Contested Campus: Academic education between openness and foreclosure
According to the European University Association, future universities shall be "open, transformative and transnational", as "communities of learners, academics and professional staff with open boundaries" they "build bridges between countries, cultures and sectors" (EUA 2021: 5). In my contribution, I will confront this high-gloss policy vision with a real-life example: The Helmut Schmidt University was founded in 1973 as an open university that crosses boundaries between military, academia and (civil) society. The education of the military elite was not to take place in a military academy, but in an university that offers civilian degree programs, has civilian academic personnel and is subject to civil HE law. As in the idea of the 'citizen in uniform', in this encounter of two "communities of practice", "boundary practices" (Wenger 2000) might emerge and offer opportunities for individual as well as organisational learning and finally: for social integration. But this openness was contested ever since, most recently by plans for a military security area. The contribution shows that the debate can't be understood as a mere continuation of a long-running organisational struggle for power, but rather in the light of overarching discourses about universality and particularity in academic education.
EUA. 2021. Universities without walls. A vision for 2030. Brussels: EUA
Wenger, E. 2000. Communities of Practice and Social Learning Systems. Organization 7(2), 225–246
Shifting Ecological Boundaries of the University: Within and for the Earth
Given the impact of global challenges rising from global climate change, gender inequality etc., there seems to be a gradual shift towards a discourse on ‘higher education for sustainable development’ with reference to UN SDG’s. Going beyond sustainability discourse, this paper focuses on the ‘ecological university’ as a conceptional and practical framework for opening the boundaries of the modern university to holistic, indigenous, inter-cultural knowledge and pedagogies. It starts with Barnett’s (2017) conceptualization of the ecological university for realizing their potential and responsibilities in an age of super-complexity. This is followed by an analysis of three related initiatives: i. Pachamama University as an indigenous and post-colonial case from Latin America (Weber and Tascón, 2020); ii. Ecoversities alliance as a global network of alternative inter-cultural and ecological learning spaces (https://ecoversities.org/) and iii. the project for ‘the university campus as living lab for sustainability’ (https://campusaslivinglab.org/) .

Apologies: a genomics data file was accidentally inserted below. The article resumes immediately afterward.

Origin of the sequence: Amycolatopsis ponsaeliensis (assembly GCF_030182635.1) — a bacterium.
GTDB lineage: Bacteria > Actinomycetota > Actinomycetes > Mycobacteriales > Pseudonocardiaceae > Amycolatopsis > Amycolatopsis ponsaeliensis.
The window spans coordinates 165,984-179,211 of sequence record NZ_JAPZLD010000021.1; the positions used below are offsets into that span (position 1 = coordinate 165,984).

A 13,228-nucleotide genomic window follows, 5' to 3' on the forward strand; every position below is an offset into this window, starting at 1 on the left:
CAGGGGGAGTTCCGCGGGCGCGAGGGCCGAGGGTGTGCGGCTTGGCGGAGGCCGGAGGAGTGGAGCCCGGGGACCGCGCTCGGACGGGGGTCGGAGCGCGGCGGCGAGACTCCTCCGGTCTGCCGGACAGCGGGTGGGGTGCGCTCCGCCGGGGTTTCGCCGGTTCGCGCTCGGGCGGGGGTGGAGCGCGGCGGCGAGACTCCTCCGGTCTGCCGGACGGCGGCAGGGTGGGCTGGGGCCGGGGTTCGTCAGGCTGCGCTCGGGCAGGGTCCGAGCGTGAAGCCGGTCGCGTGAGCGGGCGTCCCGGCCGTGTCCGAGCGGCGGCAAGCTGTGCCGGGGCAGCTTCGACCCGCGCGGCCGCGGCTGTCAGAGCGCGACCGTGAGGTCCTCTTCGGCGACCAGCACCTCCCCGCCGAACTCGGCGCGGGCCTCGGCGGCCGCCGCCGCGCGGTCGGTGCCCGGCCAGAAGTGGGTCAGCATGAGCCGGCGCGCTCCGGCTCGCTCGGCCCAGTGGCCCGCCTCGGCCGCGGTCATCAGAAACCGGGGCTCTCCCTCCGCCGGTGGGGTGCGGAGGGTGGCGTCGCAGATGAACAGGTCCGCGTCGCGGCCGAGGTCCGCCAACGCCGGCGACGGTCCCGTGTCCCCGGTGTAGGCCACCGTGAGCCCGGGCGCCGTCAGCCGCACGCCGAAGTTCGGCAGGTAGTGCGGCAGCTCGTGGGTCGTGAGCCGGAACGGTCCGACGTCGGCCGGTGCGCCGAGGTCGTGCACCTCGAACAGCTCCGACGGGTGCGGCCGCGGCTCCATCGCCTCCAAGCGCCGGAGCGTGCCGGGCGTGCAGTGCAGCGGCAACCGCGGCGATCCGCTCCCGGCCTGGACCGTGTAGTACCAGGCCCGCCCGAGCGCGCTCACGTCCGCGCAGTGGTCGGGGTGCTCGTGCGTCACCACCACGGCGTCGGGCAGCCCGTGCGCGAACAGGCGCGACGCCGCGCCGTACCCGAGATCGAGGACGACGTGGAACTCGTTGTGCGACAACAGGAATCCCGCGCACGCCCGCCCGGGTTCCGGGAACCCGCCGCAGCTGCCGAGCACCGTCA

Barnett, R. (2017). The Ecological University: A Feasible Utopia (1st ed.). Routledge.
Weber, S.M., Tascón, M.A. (2020) Pachamama—La Universidad del ‘Buen Vivir’: A First Nations Sustainability University in Latin America. In: Leal Filho W. et al. (eds) Universities as Living Labs for Sustainable Development. World Sustainability Series. Springer, Cham.